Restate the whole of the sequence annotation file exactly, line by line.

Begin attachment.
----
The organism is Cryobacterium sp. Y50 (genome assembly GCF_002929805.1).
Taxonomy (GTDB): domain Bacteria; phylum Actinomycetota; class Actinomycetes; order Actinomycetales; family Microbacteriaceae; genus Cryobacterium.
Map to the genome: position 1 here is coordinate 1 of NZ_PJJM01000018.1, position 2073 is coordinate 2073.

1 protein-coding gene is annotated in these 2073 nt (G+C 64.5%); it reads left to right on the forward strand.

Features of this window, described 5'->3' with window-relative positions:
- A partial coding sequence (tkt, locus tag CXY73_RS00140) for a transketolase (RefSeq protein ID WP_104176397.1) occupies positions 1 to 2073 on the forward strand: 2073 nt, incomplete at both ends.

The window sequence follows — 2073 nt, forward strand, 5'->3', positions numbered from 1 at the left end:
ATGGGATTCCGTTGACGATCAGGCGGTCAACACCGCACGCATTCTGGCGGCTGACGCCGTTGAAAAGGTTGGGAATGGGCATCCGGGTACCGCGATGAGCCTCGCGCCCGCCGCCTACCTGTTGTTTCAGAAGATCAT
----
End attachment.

The organism is Cryobacterium sp. Y50 (genome assembly GCF_002929805.1).
Taxonomy (GTDB): domain Bacteria; phylum Actinomycetota; class Actinomycetes; order Actinomycetales; family Microbacteriaceae; genus Cryobacterium.
Map to the genome: position 1 here is coordinate 1 of NZ_PJJM01000018.1, position 2073 is coordinate 2073.

1 protein-coding gene is annotated in these 2073 nt (G+C 64.5%); it reads left to right on the forward strand.

Features of this window, described 5'->3' with window-relative positions:
- A partial coding sequence (tkt, locus tag CXY73_RS00140) for a transketolase (RefSeq protein ID WP_104176397.1) occupies positions 1 to 2073 on the forward strand: 2073 nt, incomplete at both ends.

The window sequence follows — 2073 nt, forward strand, 5'->3', positions numbered from 1 at the left end:
ATGGGATTCCGTTGACGATCAGGCGGTCAACACCGCACGCATTCTGGCGGCTGACGCCGTTGAAAAGGTTGGGAATGGGCATCCGGGTACCGCGATGAGCCTCGCGCCCGCCGCCTACCTGTTGTTTCAGAAGATCAT